Updated ESFA Guidelines

Are you up to date with the latest ESFA Outline Specification?

The ESFA now requires all sports, multi-purpose and activity floors to be area elastic!

Previously the ESFA allowed P1-P3 (Point Elastic) foam-backed vinyls to be used within their funded projects. However, with the new phase of education spending, the ESFA’s new guidelines now require the use of EN14904 certified Area Elastic Category A3 or A4 systems only.

Point Elastic, foam-backed or pad-based playing surfaces now have been judged to be unsuitable within ESFA-funded projects. The soft pad or foam sponge backing can expose issues with indentation and point load resistance, as well as not being suitable for portable or bleacher seating units. Additionally, due to their high rolling resistance, point elastic floors are not ideal for wheelchair sports.

Conversely, Area Elastic Systems deflect an impact over a wide surface area, providing the highest levels of shock absorption and comfort. This is the best solution for multi-sports, offering high levels of performance and indentation resistance, therefore making it an excellent choice for all types of sporting and non-sporting activities. Area Elastic Systems are a particularly good choice for wheelchair sports, and are recommended by British Wheelchair Basketball as well as Table Tennis Wales and England Handball.

Area Elastic

Two categories of Area Elastic floor are approved by the ESFA, Categories A3 and A4. They define slightly different levels of shock absorption, comfort, and vertical deformation that area elastic floors must meet under the EN 14904 standard, see Table 1 below.

Test CriteriaCategory A3Category A4
Shock Absorbtion≥40 <55≥55 <75
Vertical Deformation≥1.8mm<3.5mm≥2.3mm<5mm
Table 1: A3 & A4 Area Elastic Floor Categories – As Required Under EN 14904 Standard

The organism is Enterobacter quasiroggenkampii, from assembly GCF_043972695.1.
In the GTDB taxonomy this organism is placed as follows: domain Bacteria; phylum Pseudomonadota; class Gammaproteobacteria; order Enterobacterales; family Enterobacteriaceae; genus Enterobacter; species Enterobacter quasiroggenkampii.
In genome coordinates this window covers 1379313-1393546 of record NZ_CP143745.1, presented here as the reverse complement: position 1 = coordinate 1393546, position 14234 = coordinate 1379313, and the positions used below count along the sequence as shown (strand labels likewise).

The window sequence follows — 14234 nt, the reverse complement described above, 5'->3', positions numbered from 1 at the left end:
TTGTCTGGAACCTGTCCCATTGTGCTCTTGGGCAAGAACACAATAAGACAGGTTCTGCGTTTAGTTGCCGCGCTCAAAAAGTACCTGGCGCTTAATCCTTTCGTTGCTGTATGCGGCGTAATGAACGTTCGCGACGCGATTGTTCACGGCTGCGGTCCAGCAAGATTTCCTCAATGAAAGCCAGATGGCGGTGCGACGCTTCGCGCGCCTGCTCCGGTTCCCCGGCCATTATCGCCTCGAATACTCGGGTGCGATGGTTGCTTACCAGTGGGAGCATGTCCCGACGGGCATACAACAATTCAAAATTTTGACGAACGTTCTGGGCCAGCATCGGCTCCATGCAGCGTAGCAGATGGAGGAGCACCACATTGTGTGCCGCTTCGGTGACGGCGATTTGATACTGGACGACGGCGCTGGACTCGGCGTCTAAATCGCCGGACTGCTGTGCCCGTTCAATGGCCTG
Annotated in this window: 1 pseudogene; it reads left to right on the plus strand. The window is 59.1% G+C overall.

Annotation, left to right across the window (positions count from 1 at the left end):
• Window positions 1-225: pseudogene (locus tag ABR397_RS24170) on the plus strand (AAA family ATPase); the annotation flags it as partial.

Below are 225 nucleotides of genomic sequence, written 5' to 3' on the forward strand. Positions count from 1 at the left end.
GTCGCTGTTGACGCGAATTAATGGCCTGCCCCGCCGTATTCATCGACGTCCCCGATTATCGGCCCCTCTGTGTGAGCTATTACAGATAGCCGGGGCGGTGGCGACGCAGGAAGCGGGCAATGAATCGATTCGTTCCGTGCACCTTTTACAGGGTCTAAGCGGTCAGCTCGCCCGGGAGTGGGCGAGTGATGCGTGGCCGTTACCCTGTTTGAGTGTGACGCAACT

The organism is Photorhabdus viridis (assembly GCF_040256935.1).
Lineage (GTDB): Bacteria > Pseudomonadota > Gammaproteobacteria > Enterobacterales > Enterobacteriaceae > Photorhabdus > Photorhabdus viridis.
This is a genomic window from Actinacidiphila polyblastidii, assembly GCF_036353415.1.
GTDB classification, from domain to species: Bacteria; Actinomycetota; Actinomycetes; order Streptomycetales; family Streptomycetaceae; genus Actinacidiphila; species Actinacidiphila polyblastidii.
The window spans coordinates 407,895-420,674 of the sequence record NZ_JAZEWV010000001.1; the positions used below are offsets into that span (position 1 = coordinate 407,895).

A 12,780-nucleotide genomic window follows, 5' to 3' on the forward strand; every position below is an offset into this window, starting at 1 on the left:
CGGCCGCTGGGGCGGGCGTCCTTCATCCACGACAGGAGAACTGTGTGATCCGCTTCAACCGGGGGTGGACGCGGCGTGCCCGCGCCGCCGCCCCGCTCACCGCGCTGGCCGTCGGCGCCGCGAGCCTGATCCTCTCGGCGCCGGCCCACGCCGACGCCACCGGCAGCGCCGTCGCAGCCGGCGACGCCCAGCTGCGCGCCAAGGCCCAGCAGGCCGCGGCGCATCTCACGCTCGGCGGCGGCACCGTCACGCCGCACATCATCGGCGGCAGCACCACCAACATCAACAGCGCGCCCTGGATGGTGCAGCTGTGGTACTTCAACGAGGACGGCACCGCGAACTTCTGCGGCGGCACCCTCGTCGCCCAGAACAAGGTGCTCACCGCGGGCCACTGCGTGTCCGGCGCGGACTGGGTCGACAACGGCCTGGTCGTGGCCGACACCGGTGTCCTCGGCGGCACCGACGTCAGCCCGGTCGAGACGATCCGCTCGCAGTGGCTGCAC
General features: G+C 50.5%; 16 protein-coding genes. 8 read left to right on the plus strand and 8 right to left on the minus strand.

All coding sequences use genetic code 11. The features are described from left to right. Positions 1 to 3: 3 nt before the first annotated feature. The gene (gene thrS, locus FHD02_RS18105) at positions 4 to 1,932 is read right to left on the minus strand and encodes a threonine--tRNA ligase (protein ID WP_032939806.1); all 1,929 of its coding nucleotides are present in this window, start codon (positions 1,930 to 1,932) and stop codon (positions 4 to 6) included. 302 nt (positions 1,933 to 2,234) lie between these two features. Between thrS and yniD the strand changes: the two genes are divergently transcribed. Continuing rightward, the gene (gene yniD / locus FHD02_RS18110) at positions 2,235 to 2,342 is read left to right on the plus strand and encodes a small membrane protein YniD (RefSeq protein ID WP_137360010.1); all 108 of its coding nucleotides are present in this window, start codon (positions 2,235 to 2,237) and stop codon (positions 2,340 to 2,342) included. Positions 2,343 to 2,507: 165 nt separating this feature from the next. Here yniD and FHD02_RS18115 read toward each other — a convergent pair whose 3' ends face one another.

Category A4 floors are particularly suitable for activities and sports that require high levels of comfort, as they provide superior levels of shock absorption and vertical deformation.

What to consider when choosing a sports floor

There are several factors to consider when advising clients who are looking to install new flooring or refurbish their existing sports hall or multi-purpose areas.

Current considerations when choosing a new sports floor include: initial cost, performance characteristics, durability, sporting and non-sporting usage such as examinations, comfort levels, compliance with The Equality Act 2010, floor protection for hardwood surfaces to avoid scratch or indentation damage, life-cycle costs, maintenance, rolling and point load resistance.

sports flooring exam chairs
DYNAMIK A4 area elastic sprung system finished in a solid synthetic surface ideal for use without floor protection

A3 or A4 area elastic sprung systems typically offer high indentation resistance and can withstand high rolling loads from retractable seating or sports equipment, as well as being ideal for non-sporting usage such as school events or community use. The ESFA’s latest specification also details a minimum requirement for larger educational establishments (over 900 students) to provide retractable seating therefore sprung systems need to be finished with a solid playing surface such as timber, solid vinyl, solid linoleum or non-pad based seamless PU.

essex university sports floor
DYNAMIK Sprung A4 System with Retractable Seating

If, as a specifier, you are designing a new space for sports or multi-activity then DYNAMIK can provide up to date technical guidance from the leading UK sports governing bodies. Having Official & Technical partnerships with Basketball England, England Netball, the BBL, British Wheelchair Basketball, and Basketball Wales, DYNAMIK can offer the best advice to schools, colleges and universities across the UK when it comes to choosing the right flooring.

DYNAMIK’s Area Elastic Floor Systems

Flexi-Beam Plus
Flexi-Beam Plus
Flexi-Beam Elite
Komfort Elite Pro Sports Floor by DYNAMIK
Komfort Elite